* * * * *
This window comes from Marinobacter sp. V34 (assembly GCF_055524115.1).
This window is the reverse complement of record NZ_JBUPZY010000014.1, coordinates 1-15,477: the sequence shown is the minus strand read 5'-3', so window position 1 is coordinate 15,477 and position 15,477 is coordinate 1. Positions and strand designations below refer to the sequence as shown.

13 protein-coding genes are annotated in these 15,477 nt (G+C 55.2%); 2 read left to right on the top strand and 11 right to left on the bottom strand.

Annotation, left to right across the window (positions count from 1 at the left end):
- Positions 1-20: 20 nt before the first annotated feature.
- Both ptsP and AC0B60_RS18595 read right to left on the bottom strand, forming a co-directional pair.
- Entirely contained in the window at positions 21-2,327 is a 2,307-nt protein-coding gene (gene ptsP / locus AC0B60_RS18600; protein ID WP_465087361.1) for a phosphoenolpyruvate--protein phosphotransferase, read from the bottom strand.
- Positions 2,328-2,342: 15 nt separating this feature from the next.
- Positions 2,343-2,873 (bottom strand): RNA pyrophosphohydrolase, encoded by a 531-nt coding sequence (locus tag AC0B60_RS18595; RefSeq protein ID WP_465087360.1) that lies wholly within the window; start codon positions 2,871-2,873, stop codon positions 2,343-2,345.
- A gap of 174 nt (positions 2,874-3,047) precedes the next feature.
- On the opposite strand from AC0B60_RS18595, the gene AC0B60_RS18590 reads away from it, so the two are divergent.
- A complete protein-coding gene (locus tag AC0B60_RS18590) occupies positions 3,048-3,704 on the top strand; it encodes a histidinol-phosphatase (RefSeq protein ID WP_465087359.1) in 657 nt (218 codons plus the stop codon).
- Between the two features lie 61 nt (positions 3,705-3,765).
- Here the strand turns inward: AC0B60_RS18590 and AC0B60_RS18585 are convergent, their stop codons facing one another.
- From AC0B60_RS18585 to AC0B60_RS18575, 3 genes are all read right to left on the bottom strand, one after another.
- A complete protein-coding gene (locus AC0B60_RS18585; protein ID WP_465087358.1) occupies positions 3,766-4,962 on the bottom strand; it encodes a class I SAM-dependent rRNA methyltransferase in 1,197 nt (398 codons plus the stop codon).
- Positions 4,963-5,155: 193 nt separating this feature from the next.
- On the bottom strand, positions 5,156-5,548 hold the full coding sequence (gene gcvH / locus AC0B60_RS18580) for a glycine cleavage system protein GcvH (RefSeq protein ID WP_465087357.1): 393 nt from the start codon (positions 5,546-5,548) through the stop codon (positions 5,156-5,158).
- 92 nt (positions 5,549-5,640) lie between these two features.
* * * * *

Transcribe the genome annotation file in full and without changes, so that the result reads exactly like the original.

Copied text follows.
This window comes from Marinobacter sp. V34 (assembly GCF_055524115.1).
This window is the reverse complement of record NZ_JBUPZY010000014.1, coordinates 1-15,477: the sequence shown is the minus strand read 5'-3', so window position 1 is coordinate 15,477 and position 15,477 is coordinate 1. Positions and strand designations below refer to the sequence as shown.

13 protein-coding genes are annotated in these 15,477 nt (G+C 55.2%); 2 read left to right on the top strand and 11 right to left on the bottom strand.

Annotation, left to right across the window (positions count from 1 at the left end):
- Positions 1-20: 20 nt before the first annotated feature.
- Both ptsP and AC0B60_RS18595 read right to left on the bottom strand, forming a co-directional pair.
- Entirely contained in the window at positions 21-2,327 is a 2,307-nt protein-coding gene (gene ptsP / locus AC0B60_RS18600; protein ID WP_465087361.1) for a phosphoenolpyruvate--protein phosphotransferase, read from the bottom strand.
- Positions 2,328-2,342: 15 nt separating this feature from the next.
- Positions 2,343-2,873 (bottom strand): RNA pyrophosphohydrolase, encoded by a 531-nt coding sequence (locus tag AC0B60_RS18595; RefSeq protein ID WP_465087360.1) that lies wholly within the window; start codon positions 2,871-2,873, stop codon positions 2,343-2,345.
- A gap of 174 nt (positions 2,874-3,047) precedes the next feature.
- On the opposite strand from AC0B60_RS18595, the gene AC0B60_RS18590 reads away from it, so the two are divergent.
- A complete protein-coding gene (locus tag AC0B60_RS18590) occupies positions 3,048-3,704 on the top strand; it encodes a histidinol-phosphatase (RefSeq protein ID WP_465087359.1) in 657 nt (218 codons plus the stop codon).
- Between the two features lie 61 nt (positions 3,705-3,765).
- Here the strand turns inward: AC0B60_RS18590 and AC0B60_RS18585 are convergent, their stop codons facing one another.
- From AC0B60_RS18585 to AC0B60_RS18575, 3 genes are all read right to left on the bottom strand, one after another.
- A complete protein-coding gene (locus AC0B60_RS18585; protein ID WP_465087358.1) occupies positions 3,766-4,962 on the bottom strand; it encodes a class I SAM-dependent rRNA methyltransferase in 1,197 nt (398 codons plus the stop codon).
- Positions 4,963-5,155: 193 nt separating this feature from the next.
- On the bottom strand, positions 5,156-5,548 hold the full coding sequence (gene gcvH / locus AC0B60_RS18580) for a glycine cleavage system protein GcvH (RefSeq protein ID WP_465087357.1): 393 nt from the start codon (positions 5,546-5,548) through the stop codon (positions 5,156-5,158).
- 92 nt (positions 5,549-5,640) lie between these two features.